On a mailing list, someone asked: “Isn’t empirical evidence found anywhere? From anybody?”
No. Absolutely not. Empirical evidence comes from doing the experiment yourself, or as close as you can get to it. If I take the average of the guesses of the peasantry as to the length of the emperor of China’s nose, why should I expect it to be at all related to the actual length? I should go and measure it myself. Or at least get his valet drunk and ask him if I can’t actually abduct the emperor, cut off his nose, and lay it next to a ruler myself.
The only empirical evidence that you can get from asking a peasant how long the emperor of China’s nose is, is what that peasant is willing to publicly state as his guess as to the length when asked by some random person he doesn’t know who’s bothering him out of the blue…and even that’s biased to peasants that will answer you as opposed to chasing you out of their field with a hoe.
As for the links you sent, unless you’ve actually read and evaluated the original papers, you can’t have a prayer of knowing what the truth of the situation is. Even if you read the original papers you may not, since they may all be unusable and broken. Actually, the majority of the published literature is. It’s all too easy to cherry-pick a few papers to support your position, just like you can round up all the folks who’ve actually measured the length of the emperor’s nose into a stockade and demand under a hot light that they tell you the result of their measurement, but it’s so easy to assume that those guys with the overly long measurements were just trying to tell you what you wanted to hear since you were applying the light pretty close to their pasty, white faces.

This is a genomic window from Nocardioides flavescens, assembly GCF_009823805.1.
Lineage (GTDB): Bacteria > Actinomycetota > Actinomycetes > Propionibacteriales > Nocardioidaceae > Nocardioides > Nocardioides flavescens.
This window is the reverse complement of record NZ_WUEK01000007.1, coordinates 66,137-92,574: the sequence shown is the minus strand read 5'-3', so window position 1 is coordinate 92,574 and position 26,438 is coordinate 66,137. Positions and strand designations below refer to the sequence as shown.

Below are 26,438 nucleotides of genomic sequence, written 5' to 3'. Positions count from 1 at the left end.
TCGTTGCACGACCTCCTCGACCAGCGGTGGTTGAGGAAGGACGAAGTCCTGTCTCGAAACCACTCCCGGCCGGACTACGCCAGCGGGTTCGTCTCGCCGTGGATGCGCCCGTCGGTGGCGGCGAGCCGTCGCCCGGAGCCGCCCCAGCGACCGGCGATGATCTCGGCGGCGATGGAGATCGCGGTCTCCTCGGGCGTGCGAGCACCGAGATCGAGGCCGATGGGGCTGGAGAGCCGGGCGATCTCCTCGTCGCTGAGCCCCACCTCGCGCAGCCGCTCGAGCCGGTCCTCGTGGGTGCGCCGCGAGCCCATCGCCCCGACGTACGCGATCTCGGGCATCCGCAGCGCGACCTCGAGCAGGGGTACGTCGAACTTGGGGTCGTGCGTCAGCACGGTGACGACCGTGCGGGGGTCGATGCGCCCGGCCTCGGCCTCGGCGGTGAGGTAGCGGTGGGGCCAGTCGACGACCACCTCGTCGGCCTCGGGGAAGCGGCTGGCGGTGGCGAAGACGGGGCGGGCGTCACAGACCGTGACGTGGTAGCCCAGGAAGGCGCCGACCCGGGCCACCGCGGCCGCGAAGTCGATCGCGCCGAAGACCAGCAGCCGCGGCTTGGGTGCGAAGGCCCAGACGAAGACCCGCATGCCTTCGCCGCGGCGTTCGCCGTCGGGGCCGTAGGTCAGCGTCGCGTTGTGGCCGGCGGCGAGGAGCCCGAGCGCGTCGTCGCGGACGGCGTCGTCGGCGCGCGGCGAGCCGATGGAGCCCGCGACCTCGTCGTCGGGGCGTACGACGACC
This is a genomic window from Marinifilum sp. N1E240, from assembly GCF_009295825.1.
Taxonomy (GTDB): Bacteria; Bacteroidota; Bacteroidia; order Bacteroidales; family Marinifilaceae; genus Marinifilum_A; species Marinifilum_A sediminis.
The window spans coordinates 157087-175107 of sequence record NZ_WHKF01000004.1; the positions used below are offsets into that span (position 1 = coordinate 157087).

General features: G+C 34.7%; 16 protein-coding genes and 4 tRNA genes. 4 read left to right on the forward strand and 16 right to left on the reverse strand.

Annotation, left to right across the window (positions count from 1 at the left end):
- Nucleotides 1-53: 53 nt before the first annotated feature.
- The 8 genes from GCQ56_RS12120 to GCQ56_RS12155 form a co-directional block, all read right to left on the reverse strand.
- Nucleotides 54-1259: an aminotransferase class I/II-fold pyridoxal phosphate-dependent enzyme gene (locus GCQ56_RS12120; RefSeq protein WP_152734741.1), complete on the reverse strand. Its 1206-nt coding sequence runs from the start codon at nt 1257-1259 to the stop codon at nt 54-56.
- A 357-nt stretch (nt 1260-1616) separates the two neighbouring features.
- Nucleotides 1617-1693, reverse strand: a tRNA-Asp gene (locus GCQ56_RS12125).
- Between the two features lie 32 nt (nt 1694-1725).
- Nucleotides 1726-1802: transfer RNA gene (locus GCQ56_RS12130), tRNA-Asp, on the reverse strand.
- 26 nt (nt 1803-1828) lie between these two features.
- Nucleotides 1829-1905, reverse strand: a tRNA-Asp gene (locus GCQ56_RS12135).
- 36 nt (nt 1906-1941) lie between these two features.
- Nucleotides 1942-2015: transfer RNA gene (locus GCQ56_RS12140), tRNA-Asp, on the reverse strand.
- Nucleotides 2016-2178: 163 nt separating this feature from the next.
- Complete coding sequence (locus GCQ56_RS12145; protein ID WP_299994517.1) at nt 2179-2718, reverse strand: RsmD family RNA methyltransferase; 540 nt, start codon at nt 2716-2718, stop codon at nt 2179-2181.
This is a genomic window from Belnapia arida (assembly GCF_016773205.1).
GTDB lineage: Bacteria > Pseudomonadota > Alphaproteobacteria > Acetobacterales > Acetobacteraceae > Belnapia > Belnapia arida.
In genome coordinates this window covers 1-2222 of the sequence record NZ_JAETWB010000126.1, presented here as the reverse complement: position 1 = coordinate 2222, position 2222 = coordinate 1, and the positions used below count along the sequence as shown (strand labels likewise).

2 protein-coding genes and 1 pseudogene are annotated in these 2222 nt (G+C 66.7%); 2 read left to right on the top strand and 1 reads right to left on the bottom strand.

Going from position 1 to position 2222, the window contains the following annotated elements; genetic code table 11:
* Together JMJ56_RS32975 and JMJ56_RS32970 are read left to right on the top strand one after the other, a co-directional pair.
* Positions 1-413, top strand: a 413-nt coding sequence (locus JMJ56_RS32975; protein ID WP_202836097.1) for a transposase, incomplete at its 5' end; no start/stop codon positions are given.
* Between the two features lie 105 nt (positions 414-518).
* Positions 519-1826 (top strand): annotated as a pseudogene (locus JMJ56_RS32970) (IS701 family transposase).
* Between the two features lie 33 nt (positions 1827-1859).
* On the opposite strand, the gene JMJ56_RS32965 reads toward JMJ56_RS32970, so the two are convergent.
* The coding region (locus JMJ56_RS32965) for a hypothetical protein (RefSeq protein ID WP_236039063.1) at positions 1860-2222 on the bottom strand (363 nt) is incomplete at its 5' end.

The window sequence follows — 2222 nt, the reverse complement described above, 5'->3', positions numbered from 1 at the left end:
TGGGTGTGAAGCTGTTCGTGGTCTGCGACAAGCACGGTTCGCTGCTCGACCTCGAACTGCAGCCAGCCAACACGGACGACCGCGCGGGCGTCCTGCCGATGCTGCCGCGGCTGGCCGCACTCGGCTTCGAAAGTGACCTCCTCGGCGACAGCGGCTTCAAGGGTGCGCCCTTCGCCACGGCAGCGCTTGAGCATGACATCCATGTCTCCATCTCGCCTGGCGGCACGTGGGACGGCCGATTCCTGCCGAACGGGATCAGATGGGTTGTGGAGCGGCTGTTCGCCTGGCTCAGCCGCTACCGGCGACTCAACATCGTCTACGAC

Want to have an informed opinion? Go cut off the nose yourself. Or go actually run your own experiment.
Obesity rates? Set up a survey sample. Hint: the proper way to do this is to intern the population of your test area, assign them numbers, pick at random from them (and make sure you weigh any who were shot trying to escape before disposing of the bodies, in case their numbers are picked), and then strip, hogtie, and weigh those selected. Unfortunately, this is illegal in the USA unless you’re only interested in numbers from those who are Japanese or black.
Autism-vaccine link? Go vaccinate a bunch of kids, and inject the others with water. Stick ‘em in isolation bubbles so they don’t die of anything, or you’re confounded by kids killed by stuff they weren’t vaccinated with. Be sure to have a lime pit on hand to dispose of the bodies of parents trying to rescue their kids. Warning: this kind of longitudinal study takes a great deal of time. A decade or so. Again, there are legal problems with this.
That is what I know about empirical evidence.